Each candidate then writes a doctoral dissertation, which is supervised and defended according to general University regulations.

Master of Arts in Humanities

33 semester credit hours minimum

Coursework: 33 semester credit hours

Thirty-three semester credit hours of which twenty-seven credit hours are taken as organized graduate-level courses in History (PHIL), Philosophy (PHIL), Literature (LIT), and Visual and Performing Arts (VPAS).

Required Courses: 6 semester credit hours

HUMA 6300 Interdisciplinary Approaches to the Arts and Humanities1

ARHM 6310 Team-Taught Interdisciplinary Seminar

Distribution Requirements: 9 semester credit hours

Students must take one course from each of three programs (i.e., one HIST or PHIL, one LIT, and one VPAS).

Electives: 18 semester credit hours

18 semester credit hours of organized graduate-level HIST, PHIL, LIT, and VPAS courses

Professional Option

Students in the professional option must complete thirty-three semester credit hours of coursework. They are not required to complete a portfolio or meet the foreign language requirement.

Research Option

Students in the research option must complete thirty-three semester credit hours of coursework, fulfill a foreign language requirement, and complete a portfolio.

Foreign Language

The research option MA degree requires demonstrated proficiency in an approved foreign language. The requirement can be satisfied upon enrollment in the MA program by demonstrating evidence of one or more of the following:

  1. Completion of a second-semester, intermediate-level foreign language course or higher (e.g., an undergraduate literature course in a foreign language) with a grade of B or better.
  2. Completion of a graduate course taught in a foreign language or with more than 25% of its required readings in a foreign language.
  3. An undergraduate major, graduate degree, or certificate in a foreign language.
  4. Successful completion of graded coursework at a foreign university at which the primary language of instruction is not English.
  5. A degree in any discipline from a foreign university at which the primary language of instruction is not English.

The requirement can be satisfied during graduate study at UT Dallas in one of the following ways:

  1. Completion of a second-semester, intermediate-level foreign language course or higher at UT Dallas or elsewhere with a grade of B or better.
  2. Successful completion of LIT 6326 Translation Workshop with a grade of B or better.
  3. Successful completion of one of the following: HUMA 6330 French Workshop; HUMA 6331 Spanish Workshop; HUMA 6333 German Workshop with a grade of B or better.
  4. Passing a written translation exam in an approved foreign language at UT Dallas.

Portfolio

Two research papers or a creative project plus a scholarly essay originating in or completed for graduate courses are revised and presented in a portfolio for evaluation by a master's committee.

1. Must be taken during the first Fall semester of enrollment in the program.

2. Only two of the three faculty members can be from the same track (i.e., Literature, History/Philosophy, Visual and Performing Arts). One faculty member must be from a different track.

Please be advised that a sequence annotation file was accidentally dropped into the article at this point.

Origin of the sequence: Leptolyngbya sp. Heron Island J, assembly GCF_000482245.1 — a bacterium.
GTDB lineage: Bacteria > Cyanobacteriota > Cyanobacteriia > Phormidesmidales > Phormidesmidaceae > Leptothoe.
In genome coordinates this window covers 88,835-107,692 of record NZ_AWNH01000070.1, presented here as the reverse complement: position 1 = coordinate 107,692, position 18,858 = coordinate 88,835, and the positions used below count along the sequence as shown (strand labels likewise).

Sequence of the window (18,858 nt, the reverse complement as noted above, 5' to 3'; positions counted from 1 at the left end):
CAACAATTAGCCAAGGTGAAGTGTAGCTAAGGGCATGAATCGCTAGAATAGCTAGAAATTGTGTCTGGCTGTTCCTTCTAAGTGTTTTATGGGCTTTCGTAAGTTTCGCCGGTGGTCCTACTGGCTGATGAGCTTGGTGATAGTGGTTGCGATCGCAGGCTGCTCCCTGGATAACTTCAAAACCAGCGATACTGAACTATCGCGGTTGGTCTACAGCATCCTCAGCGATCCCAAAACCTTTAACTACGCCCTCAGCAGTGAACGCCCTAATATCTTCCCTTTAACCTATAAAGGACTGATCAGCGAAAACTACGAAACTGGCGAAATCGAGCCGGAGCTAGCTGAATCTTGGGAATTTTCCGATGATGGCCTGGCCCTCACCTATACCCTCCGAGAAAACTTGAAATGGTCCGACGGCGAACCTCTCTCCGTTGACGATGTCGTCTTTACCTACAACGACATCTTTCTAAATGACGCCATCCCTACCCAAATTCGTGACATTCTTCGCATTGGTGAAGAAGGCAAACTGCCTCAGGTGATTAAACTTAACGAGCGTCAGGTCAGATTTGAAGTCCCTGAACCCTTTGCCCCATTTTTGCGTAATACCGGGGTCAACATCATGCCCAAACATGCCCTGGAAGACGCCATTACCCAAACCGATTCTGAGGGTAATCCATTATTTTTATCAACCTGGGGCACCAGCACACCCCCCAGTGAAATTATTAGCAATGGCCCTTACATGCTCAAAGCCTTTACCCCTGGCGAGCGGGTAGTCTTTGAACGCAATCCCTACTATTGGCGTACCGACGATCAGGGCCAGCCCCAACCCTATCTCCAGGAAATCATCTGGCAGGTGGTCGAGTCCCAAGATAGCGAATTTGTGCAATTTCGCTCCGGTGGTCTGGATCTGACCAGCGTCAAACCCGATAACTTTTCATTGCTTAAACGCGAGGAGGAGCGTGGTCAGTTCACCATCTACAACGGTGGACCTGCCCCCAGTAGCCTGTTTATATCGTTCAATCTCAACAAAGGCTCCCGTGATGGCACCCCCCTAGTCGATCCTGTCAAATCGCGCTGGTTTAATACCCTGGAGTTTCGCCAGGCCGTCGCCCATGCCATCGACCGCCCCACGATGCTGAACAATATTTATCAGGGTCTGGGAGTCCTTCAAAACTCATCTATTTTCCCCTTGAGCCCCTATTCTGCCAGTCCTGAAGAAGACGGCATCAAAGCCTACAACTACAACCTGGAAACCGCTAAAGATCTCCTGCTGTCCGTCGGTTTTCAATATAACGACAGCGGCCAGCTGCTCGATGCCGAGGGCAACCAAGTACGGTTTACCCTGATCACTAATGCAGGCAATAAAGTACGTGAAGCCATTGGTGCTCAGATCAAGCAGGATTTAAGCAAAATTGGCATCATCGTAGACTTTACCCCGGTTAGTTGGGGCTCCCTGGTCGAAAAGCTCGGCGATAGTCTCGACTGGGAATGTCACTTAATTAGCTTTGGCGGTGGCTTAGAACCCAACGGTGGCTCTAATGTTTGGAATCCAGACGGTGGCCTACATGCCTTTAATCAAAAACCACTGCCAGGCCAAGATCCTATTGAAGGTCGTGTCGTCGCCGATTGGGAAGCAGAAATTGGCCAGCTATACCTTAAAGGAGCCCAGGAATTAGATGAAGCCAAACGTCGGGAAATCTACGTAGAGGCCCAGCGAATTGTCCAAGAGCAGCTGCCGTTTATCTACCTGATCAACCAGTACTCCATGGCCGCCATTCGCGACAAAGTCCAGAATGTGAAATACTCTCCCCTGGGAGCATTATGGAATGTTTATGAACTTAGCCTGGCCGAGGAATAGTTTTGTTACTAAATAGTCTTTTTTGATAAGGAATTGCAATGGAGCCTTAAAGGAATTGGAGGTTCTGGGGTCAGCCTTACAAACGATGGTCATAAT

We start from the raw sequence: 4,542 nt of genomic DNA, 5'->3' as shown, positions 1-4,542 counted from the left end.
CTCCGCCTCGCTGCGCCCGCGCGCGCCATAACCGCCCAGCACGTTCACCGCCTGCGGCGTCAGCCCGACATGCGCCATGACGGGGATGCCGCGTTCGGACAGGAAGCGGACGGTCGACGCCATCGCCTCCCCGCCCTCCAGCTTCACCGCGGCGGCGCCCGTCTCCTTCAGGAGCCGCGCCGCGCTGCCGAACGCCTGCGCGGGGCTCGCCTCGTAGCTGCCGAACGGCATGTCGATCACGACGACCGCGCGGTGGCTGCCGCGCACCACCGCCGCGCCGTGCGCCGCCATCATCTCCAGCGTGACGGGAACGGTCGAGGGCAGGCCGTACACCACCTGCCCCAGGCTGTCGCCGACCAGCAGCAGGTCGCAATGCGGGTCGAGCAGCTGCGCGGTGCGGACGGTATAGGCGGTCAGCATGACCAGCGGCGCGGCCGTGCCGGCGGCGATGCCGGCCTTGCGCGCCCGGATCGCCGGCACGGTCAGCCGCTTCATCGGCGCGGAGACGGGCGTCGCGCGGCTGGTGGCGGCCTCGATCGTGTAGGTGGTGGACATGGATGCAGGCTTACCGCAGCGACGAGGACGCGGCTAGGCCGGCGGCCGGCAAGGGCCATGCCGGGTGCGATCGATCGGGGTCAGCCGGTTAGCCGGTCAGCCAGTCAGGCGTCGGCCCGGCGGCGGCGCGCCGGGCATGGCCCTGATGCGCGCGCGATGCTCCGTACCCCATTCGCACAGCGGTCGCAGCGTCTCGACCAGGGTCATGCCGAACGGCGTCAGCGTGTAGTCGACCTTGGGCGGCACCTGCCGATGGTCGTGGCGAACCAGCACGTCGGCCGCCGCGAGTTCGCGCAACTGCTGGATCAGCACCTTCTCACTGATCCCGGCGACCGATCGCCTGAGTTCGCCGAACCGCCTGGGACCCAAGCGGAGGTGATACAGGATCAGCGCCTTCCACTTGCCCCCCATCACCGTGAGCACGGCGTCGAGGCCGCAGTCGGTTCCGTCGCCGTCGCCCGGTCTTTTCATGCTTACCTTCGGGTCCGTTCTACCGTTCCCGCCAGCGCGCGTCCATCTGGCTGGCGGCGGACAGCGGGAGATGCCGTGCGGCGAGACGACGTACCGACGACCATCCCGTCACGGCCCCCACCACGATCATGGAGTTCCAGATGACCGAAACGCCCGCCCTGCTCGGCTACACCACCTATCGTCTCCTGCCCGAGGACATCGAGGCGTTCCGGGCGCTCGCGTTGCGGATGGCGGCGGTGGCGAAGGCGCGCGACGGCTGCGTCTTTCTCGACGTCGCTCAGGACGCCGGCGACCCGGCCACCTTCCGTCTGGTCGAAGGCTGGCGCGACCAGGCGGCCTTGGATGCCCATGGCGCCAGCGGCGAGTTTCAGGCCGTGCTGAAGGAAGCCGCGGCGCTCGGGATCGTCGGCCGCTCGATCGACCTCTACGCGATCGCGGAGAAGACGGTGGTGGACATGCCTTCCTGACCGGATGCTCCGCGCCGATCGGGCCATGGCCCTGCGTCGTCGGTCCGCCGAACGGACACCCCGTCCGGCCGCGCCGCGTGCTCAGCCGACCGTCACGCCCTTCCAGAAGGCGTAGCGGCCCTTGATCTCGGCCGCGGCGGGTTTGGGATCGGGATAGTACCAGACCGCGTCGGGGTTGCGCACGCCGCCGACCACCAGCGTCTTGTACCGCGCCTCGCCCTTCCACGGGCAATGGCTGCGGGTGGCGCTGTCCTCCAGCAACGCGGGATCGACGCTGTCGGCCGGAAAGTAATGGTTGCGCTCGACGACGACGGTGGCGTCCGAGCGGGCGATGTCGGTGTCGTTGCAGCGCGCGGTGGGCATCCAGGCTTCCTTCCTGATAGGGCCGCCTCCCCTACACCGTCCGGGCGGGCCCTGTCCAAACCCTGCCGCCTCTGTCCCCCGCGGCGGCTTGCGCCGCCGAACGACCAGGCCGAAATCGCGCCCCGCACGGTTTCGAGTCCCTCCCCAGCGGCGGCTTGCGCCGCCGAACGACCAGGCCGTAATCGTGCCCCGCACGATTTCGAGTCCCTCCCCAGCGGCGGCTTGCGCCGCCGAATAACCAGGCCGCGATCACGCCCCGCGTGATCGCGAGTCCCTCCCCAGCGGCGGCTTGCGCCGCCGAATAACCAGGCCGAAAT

Certificate in Holocaust, Genocide, and Human Rights Studies

15 semester credit hours

Faculty

Professors: David A. Patterson, Nils Roemer

Chair Emerita: Zsuzsanna Ozsváth

Admission Requirements

Admission to the certificate program is awarded independently of the masters or PhD, and both degree and non-degree seeking students from all disciplinary tracks in the School of Arts and Humanities are eligible.

The Ackerman Center for Holocaust Studies

The Certificate in Holocaust, Genocide, and Human Rights Studies is offered to MA and PhD students in the School of Arts and Humanities (A&H) from The Ackerman Center for Holocaust Studies at UT Dallas.

Each student seeking a Certificate in Holocaust, Genocide, and Human Rights Studies must complete 15 graduate semester credit hours in organized classes chosen from the courses below.3

I. Foundation Courses (6 semester credit hours)

HIST 6342 The Holocaust

HUMA 6360 Representations of the Holocaust, Genocide, and Human Rights

II. Historic and Aesthetic Context (3 semester credit hours)4

HIST 6343 Modernity, Culture, and the Jews

HIST 6384 Movements in Thought and Culture  (when topic is "Studies on Antisemitism")

III. Holocaust, Genocide, and Human Rights Studies (6 semester credit hours)4

HIST 6360 Latin American History  (when topic is "Genocide in Latin America")

HIST 6388 Perceptions of the Past

LIT 6388 Literature and the Holocaust

Students with Existing Course Credit

Students who have completed a minimum of 9 semester credit hours as of the date of application for the Certificate in Holocaust, Genocide, and Human Rights Studies may apply their semester credit hours toward the above requirements as long as those classes have been taken within the last 24 semester credit hours of prior coursework. Students must be current in their requirements for graduation and should be prepared to furnish a completed, up-to-date advising form from their A&H Academic Advisor.

Certificate Registration

Certificate registration forms are available online at ah.utdallas.edu/ackerman. Please contact the Center office at 972-883-2100, or by email: holocauststudies@utdallas.edu if you have any questions.

3. These classes represent suggested courses from which to choose to satisfy each section, but this is not an exhaustive list. Please check course descriptions each semester to see whether specific courses being taught may serve as a required course towards the certificate.

4. As new courses are developed, students may substitute a required course with the permission of the Ackerman Center's Director.

Updated: 2021-06-14 10:53:54 v16.f441d1